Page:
The 2023 Pole Marker

winter side of the marker
summer side of the marker (GW) of the two-sided marker that was unveiled on 1 January 2023. It was fabricated by 2022 winterover machinist Thomas Leps. UPDATE: So...why hasn't this page been posted until February? Perhaps in part because the marker wasn't finished until later in January just before Thomas Leps went north. The main late add...that famous quote from Sir Edmund Hillary as he was eight days away from Pole on 28 December 1957, "I am hell-bent for the Pole, God-willing and crevasse permitting." Here's a photo of the day side of the marker (ZZ) before the quote and the "true south" compass point diamond from the Antarctic flag were added.

More about the marker design below, but first...a few photos of the traditional unveiling ceremony.

the site of the previous Pole marker
The ceremony began at the site of the previous Pole marker (GW)
passing the flag
...where first, the American flag is passed from the old to the new marker location. (GW)

planting the flag
Thomas Leps, who created the marker, plants the flag at the new marker location (ZM). Oh...the sign was moved earlier in case you were wondering.

passing the new Pole marker
Next, the still-veiled new Pole marker is passed down the line. (GW)
the marker at the new location
Thomas receives the marker (ZM).
the marker is unveiled
And the marker is unveiled! (ZM)

Note in the above photos that the Antarctica flag makes its appearance once again, it was prominently featured in last year's marker (Wikipedia entry about the flag and its designer Evan Townsend).

Fabricator Thomas Leps shared with me some details about the marker design and fabrication:

The faces of the marker are day and night themed. The night side is an anodized aluminum plate with the 44 constellations visible from pole during winter, which correspond to the 44 winterovers, engraved on to it, along with the naked eye visible planets, sized by their relative brightness from earth, and Sagittarius a*, the black hole imaged by EHT over the winter. Around the exterior of the night plate are copper inserts representing the sun at sunrise and sunset, and an aluminum insert representing the sun at winter solstice. The day side is another anodized aluminum plate engraved with an outline of the antarctic continent. At the pole is a brass pole that acts as a sun dial.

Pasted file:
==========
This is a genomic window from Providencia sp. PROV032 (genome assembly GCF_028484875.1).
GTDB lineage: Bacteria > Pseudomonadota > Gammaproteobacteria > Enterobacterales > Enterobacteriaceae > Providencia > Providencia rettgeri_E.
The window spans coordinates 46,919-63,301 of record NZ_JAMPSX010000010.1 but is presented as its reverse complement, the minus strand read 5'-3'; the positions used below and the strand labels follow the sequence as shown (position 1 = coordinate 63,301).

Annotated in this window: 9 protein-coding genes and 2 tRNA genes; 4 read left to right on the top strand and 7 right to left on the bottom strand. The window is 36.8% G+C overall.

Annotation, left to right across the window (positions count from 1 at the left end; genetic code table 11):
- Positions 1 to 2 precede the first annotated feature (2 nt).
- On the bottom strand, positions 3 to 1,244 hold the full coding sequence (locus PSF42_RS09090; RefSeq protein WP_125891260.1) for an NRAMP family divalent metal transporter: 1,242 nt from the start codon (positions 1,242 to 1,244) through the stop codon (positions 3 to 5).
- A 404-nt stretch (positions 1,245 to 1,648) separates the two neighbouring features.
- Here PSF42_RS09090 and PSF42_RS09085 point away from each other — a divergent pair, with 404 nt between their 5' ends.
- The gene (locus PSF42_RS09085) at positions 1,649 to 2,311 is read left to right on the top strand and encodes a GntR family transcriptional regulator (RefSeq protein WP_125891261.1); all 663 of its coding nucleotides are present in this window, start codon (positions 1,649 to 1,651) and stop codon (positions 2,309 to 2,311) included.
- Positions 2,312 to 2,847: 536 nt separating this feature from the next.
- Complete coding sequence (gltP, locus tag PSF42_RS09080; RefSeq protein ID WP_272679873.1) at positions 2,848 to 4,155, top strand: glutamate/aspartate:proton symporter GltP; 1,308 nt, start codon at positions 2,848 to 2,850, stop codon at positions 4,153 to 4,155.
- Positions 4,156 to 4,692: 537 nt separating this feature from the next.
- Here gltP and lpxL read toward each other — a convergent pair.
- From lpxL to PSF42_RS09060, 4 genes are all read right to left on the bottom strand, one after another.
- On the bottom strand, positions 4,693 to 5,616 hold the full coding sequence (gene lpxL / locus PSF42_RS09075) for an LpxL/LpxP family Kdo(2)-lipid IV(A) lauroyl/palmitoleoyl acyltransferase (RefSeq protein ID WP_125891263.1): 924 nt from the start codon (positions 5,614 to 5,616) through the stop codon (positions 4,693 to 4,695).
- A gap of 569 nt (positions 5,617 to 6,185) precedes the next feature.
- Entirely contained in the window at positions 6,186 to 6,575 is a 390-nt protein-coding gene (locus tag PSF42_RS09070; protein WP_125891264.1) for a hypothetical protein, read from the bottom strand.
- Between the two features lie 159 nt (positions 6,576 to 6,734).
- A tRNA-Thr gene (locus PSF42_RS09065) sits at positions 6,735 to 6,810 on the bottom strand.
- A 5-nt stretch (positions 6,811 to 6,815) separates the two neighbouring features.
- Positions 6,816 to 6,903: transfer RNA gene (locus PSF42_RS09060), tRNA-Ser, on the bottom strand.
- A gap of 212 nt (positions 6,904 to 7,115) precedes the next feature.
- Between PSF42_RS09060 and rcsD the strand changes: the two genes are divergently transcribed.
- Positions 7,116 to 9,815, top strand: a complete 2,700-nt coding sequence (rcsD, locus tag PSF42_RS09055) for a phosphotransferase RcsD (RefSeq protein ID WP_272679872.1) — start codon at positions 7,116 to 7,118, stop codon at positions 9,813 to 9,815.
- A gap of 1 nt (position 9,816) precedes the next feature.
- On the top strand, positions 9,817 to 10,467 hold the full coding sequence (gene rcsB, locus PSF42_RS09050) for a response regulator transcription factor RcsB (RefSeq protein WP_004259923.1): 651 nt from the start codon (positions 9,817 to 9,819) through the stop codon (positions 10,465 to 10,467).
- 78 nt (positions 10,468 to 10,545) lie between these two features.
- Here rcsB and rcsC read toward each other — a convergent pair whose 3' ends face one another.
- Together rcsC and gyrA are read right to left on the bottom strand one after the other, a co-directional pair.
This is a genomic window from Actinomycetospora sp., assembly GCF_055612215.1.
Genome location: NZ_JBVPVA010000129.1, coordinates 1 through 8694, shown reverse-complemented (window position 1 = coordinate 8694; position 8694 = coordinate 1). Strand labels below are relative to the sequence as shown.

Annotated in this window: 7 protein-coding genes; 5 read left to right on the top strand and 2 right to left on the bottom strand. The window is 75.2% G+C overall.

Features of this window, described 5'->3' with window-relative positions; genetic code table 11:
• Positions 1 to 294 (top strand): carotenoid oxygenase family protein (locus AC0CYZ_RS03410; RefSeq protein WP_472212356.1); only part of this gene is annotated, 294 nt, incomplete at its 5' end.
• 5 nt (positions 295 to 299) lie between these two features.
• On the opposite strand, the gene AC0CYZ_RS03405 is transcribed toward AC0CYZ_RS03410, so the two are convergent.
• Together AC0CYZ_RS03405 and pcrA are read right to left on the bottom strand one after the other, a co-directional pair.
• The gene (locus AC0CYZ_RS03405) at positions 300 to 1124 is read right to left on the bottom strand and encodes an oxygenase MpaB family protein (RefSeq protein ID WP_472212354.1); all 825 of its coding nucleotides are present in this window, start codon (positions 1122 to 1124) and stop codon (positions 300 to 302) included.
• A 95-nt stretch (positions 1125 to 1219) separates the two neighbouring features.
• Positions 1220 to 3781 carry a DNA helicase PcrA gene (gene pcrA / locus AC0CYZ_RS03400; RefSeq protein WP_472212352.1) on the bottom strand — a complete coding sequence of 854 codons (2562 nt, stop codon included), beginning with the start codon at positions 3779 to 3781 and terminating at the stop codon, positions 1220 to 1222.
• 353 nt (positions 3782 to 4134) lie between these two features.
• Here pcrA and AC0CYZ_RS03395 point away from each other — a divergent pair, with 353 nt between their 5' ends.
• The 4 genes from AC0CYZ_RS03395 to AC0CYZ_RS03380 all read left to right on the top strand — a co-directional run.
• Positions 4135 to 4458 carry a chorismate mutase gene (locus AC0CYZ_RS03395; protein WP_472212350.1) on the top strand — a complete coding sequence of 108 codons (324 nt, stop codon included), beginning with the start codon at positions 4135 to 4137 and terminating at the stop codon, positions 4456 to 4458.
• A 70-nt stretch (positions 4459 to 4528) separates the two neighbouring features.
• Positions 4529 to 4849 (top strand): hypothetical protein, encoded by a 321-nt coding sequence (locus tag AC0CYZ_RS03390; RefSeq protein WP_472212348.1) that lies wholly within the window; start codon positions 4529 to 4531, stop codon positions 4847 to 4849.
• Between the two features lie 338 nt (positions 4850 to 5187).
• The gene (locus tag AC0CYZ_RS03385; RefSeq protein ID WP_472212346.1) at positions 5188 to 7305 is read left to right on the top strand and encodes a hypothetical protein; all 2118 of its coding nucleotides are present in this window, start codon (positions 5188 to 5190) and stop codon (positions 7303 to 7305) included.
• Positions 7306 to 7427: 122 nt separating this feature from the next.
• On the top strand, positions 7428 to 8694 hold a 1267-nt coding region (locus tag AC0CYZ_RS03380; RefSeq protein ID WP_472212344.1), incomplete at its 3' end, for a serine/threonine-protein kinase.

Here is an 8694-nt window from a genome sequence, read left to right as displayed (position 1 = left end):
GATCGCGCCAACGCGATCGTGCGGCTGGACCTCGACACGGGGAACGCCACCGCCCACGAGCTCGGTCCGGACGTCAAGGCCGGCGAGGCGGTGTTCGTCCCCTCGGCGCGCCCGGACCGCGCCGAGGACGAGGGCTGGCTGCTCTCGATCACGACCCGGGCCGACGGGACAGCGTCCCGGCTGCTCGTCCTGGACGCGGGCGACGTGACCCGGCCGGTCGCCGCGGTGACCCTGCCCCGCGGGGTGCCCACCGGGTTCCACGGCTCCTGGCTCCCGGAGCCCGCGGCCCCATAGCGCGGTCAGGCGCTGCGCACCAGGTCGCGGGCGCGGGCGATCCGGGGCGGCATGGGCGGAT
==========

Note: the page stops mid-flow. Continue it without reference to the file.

Engraved on the continent are radial lines for local time in 3hr increments as well as circles that show the time of year by sun angle at Nov 7, Nov 21, Dec 21, Jan 21, and Feb 4--the solstice, a month before and after the Solstice, and halfway between solstice and sunrise/sunset.

The [major feature of the] design is a brass ring with phases from the lunar and solar eclipses seen from pole during summer and winter 2022 pressed in around the exterior of the ring.
the marker outer ring details
None of the photos I've seen of the marker do justice to that brass outer ring.
So...above is a brief video from Thomas which shows it well.

His description of the ring and its fabrication:
The design is a brass ring with phases from the lunar and solar eclipses seen from pole during summer and winter 2022 pressed in around the exterior of the ring. The eclipses were made by boring out holes in the exterior of the brass ring, then turning down copper, brass, and aluminum bars to 0.0015" oversize. Then I cut the matching circles out of the rounds for the different phases of the eclipses. The matching crescents and ovals were then pressed in to the holes on the brass ring simultaneously. The sunrise and sunset inserts were made in a similar way. Aluminum and brass for the solar eclipse and copper and aluminum for the lunar eclipses.

Oh...Thomas was under the weather as the new year approached...he ended up finishing (almost) the marker just before New Years Day after a 36-hour MAPO marathon. And...he didn't quite finish in time...

the marker on unveiling day
Here is the night side of the marker as seen on New Years of the Suns is missing (GW).

the Sun
The unfinished missing Sun which was added later (TL).

Credits and thanks to Thomas Leps (TL) as well as Zane Ziebell (ZZ), George Wortley (GW), Zeke Mills (ZM), and Sheryl Seagraves.